Sabbatical Notes From Underground: Writing with Power

powerPart of my sabbatical plan was also to read Peter Elbow’s cookbook, which my brother Karl told me years ago was the best book about writing he ever read. Granted, it may have been the only book about writing he ever read, but he was an English major before he went to seminary, so maybe he read others. It is a good book. I’m thinking about having my students buy it.

Did I say cookbook? I did, and that’s Elbow’s own metaphor for what he’s written here. Sitting down to read it straight through is a little like sitting down to read…

a cookbook.

As much as the reading could be tedious, I really like Elbow’s advice to writers. I’ve tried out a few recipes. They’re practical, various, and never the last word. Like he says in the end, “The precondition for writing well is being able to write badly and to write when you’re not in the mood,” (373) (which is my mood right now, but look at me go). Just sit down and write, ya morons!

He says a lot more, so here’s a smattering:

 

on Power

  • Power means the power to make a difference, to make a dent. (280)
  • “you want the power of the Ancient Mariner to transfix readers and make them hear what they don’t want to hear and give them an experience they didn’t set out to have” (280)

on Meaning

  • Meanings are in readers, not in words”You must walk up to readers and say, “´┐ŻLet’s go for a ride. You pedal. I’ll steer.”? (315)

on Motivation

  • We are often told to drive defensively; assume that there’s a driver you don’t notice who is careless or drunk and my kill you. Good advice for driving, but not for writing. (xix)
  • How can I get myself to put in the daunting time and effort I need for more consistent good results? The answer, I think, is to cheat — to look for pleasure and shortcuts. (xxi)

on separating Creation from Criticism

  • Writing calls on two skills that are so different that they usually conflict with each other: creating and criticizing. (7)
  • I’m arguing that we can make a better plan if we plan for nonplanning; we can write better if we build in periods where we remove goals from our mind; we can meet the needs of readers better if we sometimes put readers of out mind — especially at early stages. (xii)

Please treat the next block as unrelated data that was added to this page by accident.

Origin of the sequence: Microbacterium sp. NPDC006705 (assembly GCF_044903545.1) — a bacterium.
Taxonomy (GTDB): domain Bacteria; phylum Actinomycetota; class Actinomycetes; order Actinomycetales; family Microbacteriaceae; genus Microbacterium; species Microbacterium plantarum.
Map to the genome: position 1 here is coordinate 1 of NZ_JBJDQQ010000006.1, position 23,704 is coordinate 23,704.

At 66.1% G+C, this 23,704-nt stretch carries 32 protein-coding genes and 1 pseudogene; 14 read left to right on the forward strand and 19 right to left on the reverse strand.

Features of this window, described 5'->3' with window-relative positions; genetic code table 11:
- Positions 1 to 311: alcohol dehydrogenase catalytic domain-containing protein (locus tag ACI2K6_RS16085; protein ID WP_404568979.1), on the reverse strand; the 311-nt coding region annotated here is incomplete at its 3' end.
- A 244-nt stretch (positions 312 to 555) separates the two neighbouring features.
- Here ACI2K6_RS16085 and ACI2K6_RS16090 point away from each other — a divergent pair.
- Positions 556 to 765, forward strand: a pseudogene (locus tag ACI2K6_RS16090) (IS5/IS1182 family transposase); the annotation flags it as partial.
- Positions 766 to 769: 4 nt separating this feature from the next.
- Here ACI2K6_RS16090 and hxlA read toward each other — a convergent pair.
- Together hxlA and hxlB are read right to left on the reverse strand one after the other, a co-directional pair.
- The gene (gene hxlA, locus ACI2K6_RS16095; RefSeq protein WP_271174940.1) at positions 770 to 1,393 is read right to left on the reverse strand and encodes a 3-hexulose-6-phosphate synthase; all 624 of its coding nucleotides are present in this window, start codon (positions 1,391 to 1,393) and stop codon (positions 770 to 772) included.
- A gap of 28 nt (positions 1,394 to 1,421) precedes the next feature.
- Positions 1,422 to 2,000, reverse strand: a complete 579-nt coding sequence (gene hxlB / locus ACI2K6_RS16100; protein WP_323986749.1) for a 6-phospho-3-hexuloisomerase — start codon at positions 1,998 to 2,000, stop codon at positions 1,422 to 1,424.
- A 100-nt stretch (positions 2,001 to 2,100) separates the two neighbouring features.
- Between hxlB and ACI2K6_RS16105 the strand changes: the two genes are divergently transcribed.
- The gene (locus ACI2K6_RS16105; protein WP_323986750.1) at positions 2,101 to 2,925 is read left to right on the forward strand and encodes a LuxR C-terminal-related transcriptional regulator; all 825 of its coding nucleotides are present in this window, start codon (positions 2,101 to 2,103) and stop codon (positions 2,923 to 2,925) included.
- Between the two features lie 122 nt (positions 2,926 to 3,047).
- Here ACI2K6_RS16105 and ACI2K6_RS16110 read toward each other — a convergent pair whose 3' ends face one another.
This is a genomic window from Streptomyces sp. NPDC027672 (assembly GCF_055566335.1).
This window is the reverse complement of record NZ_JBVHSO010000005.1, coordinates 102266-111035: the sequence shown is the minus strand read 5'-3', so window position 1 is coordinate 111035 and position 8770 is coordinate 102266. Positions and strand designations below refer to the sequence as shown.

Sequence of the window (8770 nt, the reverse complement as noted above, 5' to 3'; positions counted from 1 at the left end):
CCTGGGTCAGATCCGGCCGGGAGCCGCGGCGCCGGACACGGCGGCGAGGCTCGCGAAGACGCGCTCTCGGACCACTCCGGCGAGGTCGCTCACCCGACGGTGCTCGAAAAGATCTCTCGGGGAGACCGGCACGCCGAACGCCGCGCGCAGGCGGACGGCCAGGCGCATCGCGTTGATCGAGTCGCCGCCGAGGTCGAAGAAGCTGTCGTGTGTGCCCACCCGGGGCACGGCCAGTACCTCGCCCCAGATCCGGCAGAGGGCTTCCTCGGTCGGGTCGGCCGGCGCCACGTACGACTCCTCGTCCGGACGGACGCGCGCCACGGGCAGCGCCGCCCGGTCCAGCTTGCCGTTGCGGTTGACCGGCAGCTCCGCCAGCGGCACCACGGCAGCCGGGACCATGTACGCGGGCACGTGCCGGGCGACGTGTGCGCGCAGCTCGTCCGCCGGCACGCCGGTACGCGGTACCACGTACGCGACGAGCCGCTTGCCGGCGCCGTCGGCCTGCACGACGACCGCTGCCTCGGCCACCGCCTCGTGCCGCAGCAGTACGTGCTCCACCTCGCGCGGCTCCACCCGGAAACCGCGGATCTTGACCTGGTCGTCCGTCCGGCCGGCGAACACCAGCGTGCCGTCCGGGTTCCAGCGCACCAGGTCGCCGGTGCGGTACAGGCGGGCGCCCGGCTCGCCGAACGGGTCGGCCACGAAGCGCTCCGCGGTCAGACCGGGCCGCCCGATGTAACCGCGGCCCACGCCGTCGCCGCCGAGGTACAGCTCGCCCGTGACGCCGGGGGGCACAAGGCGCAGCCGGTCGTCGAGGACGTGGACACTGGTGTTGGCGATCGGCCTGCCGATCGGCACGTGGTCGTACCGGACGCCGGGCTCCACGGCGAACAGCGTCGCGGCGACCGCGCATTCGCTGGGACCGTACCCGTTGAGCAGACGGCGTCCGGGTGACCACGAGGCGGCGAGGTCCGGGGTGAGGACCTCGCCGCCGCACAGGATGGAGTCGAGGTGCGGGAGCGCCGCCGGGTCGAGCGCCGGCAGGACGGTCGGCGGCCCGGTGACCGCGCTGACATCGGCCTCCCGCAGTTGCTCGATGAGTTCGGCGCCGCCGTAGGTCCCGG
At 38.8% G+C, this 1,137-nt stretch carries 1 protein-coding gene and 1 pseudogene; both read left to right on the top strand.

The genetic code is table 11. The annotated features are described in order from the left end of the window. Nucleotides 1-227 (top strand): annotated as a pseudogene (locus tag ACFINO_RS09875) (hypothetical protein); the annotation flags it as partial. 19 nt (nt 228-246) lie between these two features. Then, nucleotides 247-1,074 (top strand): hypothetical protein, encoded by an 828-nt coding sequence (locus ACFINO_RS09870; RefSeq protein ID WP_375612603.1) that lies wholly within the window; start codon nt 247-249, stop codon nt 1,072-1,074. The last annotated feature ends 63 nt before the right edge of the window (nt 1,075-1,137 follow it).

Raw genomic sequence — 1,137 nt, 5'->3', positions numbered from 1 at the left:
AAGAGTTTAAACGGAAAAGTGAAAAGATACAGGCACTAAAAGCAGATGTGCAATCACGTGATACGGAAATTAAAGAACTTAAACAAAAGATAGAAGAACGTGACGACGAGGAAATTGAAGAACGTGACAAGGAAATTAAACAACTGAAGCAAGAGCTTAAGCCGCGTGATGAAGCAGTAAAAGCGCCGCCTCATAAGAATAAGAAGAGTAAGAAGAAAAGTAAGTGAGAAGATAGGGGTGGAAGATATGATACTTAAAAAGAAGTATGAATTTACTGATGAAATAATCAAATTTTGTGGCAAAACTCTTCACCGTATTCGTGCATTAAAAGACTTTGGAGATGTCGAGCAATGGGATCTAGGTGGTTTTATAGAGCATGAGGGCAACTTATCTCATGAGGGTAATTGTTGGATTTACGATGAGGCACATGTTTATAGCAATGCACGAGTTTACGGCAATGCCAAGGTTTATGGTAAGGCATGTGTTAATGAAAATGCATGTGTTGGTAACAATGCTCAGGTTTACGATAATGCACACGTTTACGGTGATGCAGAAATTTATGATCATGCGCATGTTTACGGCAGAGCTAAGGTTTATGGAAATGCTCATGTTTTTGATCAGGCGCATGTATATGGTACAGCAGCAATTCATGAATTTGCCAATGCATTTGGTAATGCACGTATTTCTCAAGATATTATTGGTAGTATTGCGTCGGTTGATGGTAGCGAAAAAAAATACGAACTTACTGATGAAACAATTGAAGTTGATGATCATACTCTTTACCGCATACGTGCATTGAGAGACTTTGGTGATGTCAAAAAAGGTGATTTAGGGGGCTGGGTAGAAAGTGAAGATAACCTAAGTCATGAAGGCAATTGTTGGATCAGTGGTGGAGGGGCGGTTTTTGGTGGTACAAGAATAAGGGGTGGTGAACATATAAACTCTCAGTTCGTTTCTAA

on freewriting (Creation)

  • The goal of freewriting is in the process, not the product. (13)
  • Write fast”.If you can’t say it the way you want to say it, say it the wrong way. (27)
  • Who hasn’t had the dismal experience”of sitting there trying to transform one uninteresting thought into an architecture of Roman numerals, capital letters, Arabic numerals, and small letters. (40)
  • …don’t be held back by lack of data. You are mind stretching, not trying to be sure. (80)

on revision (Criticism)

  • You shouldn’t start revising till you have more good stuff than you can use. (10)
  • Now you should read through this draft as a reader. The best way to do this is to read your draft out loud” (36)
  • When it comes to words, ideas, feelings, and insights, there is plenty more where that came from. The more you use and throw away, the more you have available. (126)

on Grammar and Usage

  • I hate following rules. Nevertheless, the important question is not “Should I follow rules?”? The important question is, “Do these rules help me write?”? (xxvi)

on Argument

  • Try hard to find good arguments for your position, but then try even harder to find arguments to refute yours. (201)
  • The best you can hope for — and it is hoping for a great deal — is to get your readers just to understand your point of view even while not changing theirs in the slightest. (203)

on Audience

  • Teachers are not the real audience. You don’t write to teachers, you write for them. (220)

on Feedback

  • When you get conflicting reactions, block your impulse to figure out which reactions are right. Eat like an owl; take in everything and trust your innards to digest what’s useful and discard what’s not. (264)

on Voice

  • “the attainment of real voice is a matter of growth and development rather than mere learning. (302)

Perhaps he says it best in his final chapter about the intangible magic of the written word when he writes, “Use the truth whenever possible. Real events. Real names. In addition, however, practice lying whenever possible.” (370)

Any questions?

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1 Response to Sabbatical Notes From Underground: Writing with Power

  1. Sarah says:

    Take in feedback like an owl!!! I love it. Some of those bones can be hard to swallow, and that’s not the end of the difficulty…

    I’m going through an oldie (c. 1983) by Gabriele Lusser Rico titled “Writing the Natural Way.” I think that the ideas of clustering and word webs were derived (aka bastardized) from this book. Dunno, but the exercises are helpful and provoking.

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